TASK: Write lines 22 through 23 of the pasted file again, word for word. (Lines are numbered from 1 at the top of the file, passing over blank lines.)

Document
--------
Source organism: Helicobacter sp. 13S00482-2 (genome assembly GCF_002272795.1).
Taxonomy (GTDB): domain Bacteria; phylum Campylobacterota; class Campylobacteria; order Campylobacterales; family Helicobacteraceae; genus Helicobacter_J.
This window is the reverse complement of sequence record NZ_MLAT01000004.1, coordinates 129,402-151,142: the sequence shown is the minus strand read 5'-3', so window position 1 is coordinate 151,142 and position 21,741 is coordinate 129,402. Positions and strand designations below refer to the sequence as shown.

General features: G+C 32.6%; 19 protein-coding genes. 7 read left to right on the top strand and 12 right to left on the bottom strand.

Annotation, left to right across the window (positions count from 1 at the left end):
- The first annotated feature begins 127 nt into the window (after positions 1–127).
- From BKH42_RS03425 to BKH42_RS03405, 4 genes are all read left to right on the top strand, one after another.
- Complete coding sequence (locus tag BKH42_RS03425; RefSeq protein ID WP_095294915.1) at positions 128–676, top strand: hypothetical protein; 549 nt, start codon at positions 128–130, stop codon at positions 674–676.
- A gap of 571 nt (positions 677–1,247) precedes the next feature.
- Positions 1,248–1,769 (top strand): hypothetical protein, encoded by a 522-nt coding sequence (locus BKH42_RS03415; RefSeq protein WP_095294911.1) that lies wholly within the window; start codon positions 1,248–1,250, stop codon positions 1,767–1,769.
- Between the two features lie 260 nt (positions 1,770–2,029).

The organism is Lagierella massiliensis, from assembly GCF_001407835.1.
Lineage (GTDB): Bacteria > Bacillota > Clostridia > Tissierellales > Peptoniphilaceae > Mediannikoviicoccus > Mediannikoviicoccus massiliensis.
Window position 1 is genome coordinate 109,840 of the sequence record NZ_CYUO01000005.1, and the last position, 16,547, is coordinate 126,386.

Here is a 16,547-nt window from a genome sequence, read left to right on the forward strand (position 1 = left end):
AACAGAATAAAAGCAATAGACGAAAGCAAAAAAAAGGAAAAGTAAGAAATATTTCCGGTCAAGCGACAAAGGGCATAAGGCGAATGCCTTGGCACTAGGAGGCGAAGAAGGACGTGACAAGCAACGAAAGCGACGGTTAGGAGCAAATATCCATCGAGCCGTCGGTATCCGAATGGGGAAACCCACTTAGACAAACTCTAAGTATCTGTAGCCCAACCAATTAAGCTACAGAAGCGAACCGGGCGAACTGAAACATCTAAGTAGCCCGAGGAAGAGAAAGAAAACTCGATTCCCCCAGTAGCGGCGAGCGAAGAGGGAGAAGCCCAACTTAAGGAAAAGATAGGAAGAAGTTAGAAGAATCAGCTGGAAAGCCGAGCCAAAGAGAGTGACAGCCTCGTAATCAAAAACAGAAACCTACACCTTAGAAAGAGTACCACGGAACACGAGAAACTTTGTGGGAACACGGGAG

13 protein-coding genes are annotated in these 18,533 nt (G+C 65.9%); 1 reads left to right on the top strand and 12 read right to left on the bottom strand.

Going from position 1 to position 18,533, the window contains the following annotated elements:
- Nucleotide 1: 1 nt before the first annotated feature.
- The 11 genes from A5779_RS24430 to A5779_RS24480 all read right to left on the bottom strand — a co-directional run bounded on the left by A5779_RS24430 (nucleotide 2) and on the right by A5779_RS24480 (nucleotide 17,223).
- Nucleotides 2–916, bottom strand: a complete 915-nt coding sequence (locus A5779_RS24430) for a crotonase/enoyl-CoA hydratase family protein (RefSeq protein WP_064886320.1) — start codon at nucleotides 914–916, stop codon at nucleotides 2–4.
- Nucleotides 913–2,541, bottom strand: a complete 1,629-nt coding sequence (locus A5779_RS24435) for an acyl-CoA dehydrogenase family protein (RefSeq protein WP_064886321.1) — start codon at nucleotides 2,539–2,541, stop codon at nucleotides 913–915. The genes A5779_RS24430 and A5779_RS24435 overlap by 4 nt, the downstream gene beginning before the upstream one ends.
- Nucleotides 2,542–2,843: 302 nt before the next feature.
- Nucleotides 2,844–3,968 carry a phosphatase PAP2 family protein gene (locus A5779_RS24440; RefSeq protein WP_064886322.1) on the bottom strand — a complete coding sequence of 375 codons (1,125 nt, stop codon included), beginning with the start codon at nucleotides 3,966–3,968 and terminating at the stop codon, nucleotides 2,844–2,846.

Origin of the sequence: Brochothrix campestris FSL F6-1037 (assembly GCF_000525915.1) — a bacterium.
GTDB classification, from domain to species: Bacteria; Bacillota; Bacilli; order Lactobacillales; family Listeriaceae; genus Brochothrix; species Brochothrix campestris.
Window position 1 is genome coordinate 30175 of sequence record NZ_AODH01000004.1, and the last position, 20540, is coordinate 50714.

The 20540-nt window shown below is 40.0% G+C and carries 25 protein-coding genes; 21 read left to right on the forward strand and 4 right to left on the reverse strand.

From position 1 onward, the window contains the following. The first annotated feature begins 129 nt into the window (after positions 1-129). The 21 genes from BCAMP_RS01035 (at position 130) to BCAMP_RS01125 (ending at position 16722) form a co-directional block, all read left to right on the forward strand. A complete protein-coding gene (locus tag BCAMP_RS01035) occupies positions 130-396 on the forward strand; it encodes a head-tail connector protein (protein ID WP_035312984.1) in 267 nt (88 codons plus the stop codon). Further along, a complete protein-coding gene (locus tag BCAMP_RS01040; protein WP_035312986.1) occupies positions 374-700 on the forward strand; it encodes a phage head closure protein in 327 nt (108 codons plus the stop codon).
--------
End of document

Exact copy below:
- Nucleotides 913–2,541, bottom strand: a complete 1,629-nt coding sequence (locus A5779_RS24435) for an acyl-CoA dehydrogenase family protein (RefSeq protein WP_064886321.1) — start codon at nucleotides 2,539–2,541, stop codon at nucleotides 913–915. The genes A5779_RS24430 and A5779_RS24435 overlap by 4 nt, the downstream gene beginning before the upstream one ends.
- Nucleotides 2,542–2,843: 302 nt before the next feature.